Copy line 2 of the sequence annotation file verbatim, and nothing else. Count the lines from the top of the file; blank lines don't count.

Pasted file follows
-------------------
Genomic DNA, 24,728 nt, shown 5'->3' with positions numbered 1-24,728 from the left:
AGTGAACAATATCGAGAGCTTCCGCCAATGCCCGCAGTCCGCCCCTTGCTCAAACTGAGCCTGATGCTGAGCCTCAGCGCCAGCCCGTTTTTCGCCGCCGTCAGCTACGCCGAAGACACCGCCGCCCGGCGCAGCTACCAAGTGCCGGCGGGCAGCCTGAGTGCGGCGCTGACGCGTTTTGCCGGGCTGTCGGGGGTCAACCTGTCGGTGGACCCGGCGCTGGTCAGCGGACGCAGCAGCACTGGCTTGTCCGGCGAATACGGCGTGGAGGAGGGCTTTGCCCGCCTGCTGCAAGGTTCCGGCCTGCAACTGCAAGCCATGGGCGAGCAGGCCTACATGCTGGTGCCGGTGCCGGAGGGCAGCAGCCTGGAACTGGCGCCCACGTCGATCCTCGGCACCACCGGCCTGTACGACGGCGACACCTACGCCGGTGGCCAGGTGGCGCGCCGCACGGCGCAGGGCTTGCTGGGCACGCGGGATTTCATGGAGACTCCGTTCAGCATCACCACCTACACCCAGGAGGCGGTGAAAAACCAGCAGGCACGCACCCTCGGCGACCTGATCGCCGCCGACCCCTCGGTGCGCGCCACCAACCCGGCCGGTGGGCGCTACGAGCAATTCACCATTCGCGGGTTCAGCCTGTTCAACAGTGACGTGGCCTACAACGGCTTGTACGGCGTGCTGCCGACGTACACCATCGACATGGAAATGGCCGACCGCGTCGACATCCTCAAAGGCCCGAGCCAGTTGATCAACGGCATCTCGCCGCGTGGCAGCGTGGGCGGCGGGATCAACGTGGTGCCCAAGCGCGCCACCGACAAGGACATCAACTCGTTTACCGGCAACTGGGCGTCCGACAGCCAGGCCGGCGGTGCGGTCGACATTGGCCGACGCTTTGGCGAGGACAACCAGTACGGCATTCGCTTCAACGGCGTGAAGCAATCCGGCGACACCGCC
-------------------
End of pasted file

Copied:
AGTGAACAATATCGAGAGCTTCCGCCAATGCCCGCAGTCCGCCCCTTGCTCAAACTGAGCCTGATGCTGAGCCTCAGCGCCAGCCCGTTTTTCGCCGCCGTCAGCTACGCCGAAGACACCGCCGCCCGGCGCAGCTACCAAGTGCCGGCGGGCAGCCTGAGTGCGGCGCTGACGCGTTTTGCCGGGCTGTCGGGGGTCAACCTGTCGGTGGACCCGGCGCTGGTCAGCGGACGCAGCAGCACTGGCTTGTCCGGCGAATACGGCGTGGAGGAGGGCTTTGCCCGCCTGCTGCAAGGTTCCGGCCTGCAACTGCAAGCCATGGGCGAGCAGGCCTACATGCTGGTGCCGGTGCCGGAGGGCAGCAGCCTGGAACTGGCGCCCACGTCGATCCTCGGCACCACCGGCCTGTACGACGGCGACACCTACGCCGGTGGCCAGGTGGCGCGCCGCACGGCGCAGGGCTTGCTGGGCACGCGGGATTTCATGGAGACTCCGTTCAGCATCACCACCTACACCCAGGAGGCGGTGAAAAACCAGCAGGCACGCACCCTCGGCGACCTGATCGCCGCCGACCCCTCGGTGCGCGCCACCAACCCGGCCGGTGGGCGCTACGAGCAATTCACCATTCGCGGGTTCAGCCTGTTCAACAGTGACGTGGCCTACAACGGCTTGTACGGCGTGCTGCCGACGTACACCATCGACATGGAAATGGCCGACCGCGTCGACATCCTCAAAGGCCCGAGCCAGTTGATCAACGGCATCTCGCCGCGTGGCAGCGTGGGCGGCGGGATCAACGTGGTGCCCAAGCGCGCCACCGACAAGGACATCAACTCGTTTACCGGCAACTGGGCGTCCGACAGCCAGGCCGGCGGTGCGGTCGACATTGGCCGACGCTTTGGCGAGGACAACCAGTACGGCATTCGCTTCAACGGCGTGAAGCAATCCGGCGACACCGCC